We are within sight of having Land Warrior on the gun alone without a significant weight penalty. Perhaps it’ll be adopted now…

        • LilWolfy

          We can have more capability with less weight, just by getting rid of RAS and replacing with a streamlined, lightweight handguard, and going to redundant unitized power system for PEQ, LRF, white light, camera, and digi compass.

          Battery technology is on the verge of generational change when you look at graphene. The physical structures of the rifle itself can be power distribution and computing with graphene.

  • Rnasser Rnasser

    Interesting idea, but no good executions of it, in such a looong time…
    Now the “new thing” (not new anymore) is the idea of harvesting recoil forces to charge internal batteries and power the built-in rail. I would not expect results soon, either…

  • RSG

    The light is too far back on the rail for my tastes, for several reasons.

    • noob

      Yeah – turn it on and your barrel looks like a lightsaber, and there’s a huge shadow on the bottom half of your target

  • Mystick

    I dunno… Maybe not mount ten powered accessories to your rifle? K.I.S.S. is still as real as it was 50 years ago.

    • PK

      Powered optics are the presently used tech on rifles, modern military forces use them extensively. The Aimpoint is a good example of an extremely widely used optic needing a battery. Powered optics with computer assistance are likely the future, as well. Laser units, flashlights, those have both been in use and will likely remain in use for a long while yet.

      Planning around needing to power things is a fair bet, and I’d rather it be thought of before things get further out of hand. At the very least, a NATO-standard battery would be a wise idea.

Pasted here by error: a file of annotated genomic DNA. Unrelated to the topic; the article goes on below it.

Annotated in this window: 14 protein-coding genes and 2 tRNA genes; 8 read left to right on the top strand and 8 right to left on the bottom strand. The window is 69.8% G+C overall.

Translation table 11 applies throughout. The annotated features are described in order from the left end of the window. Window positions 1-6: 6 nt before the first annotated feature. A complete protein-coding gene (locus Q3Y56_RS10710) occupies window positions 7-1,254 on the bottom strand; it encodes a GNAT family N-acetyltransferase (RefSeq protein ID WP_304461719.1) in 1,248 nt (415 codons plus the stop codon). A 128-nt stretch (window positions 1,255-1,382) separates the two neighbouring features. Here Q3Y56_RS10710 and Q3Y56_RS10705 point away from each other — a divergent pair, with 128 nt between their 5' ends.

• LilWolfy

      I would normally carry the following items in my duty positions:

      M4/M4A1 with SOPMOD accessories, to include RDS and Tac Light
      Individual Radio
      Laser Range Finder

      These were all separate components with their own spare batteries, the RDS having the smallest, longest-lasting battery.

      With Land Warrior, they took the GPS and radio and combined them into a ruggedized iphone that weighed less than half of the previous individual GPS or radio, while adding a computer and Helmet-Mounted Display and a magazine well mouse pad, which was also ruggedized.

      They placed a new LRF on the M4, as well as a combat camera and digital compass, which gave me the capability to laze a target, have an immediate polar plot mission for artillery or indirect fire assets, and send that data packet quickly on the radio without ever talking, in secure burst transmission, with a picture or video of the target.

      Battery-powered systems have been critical to military units around the world since man-portable radios were fielded. Radios are your most critical weapons and connectivity devices, otherwise you become a liability because you are now an unknown, out there flapping.

      With the addition of modern capabilities, having separate battery-boxed components mounted to weapons via 1913 rails is no longer a viable option. Integrated systems is the only way to go.

  • Vitsaus

    Looks like something that might have had a bit of traction 10 years ago.

  • Bierstadt54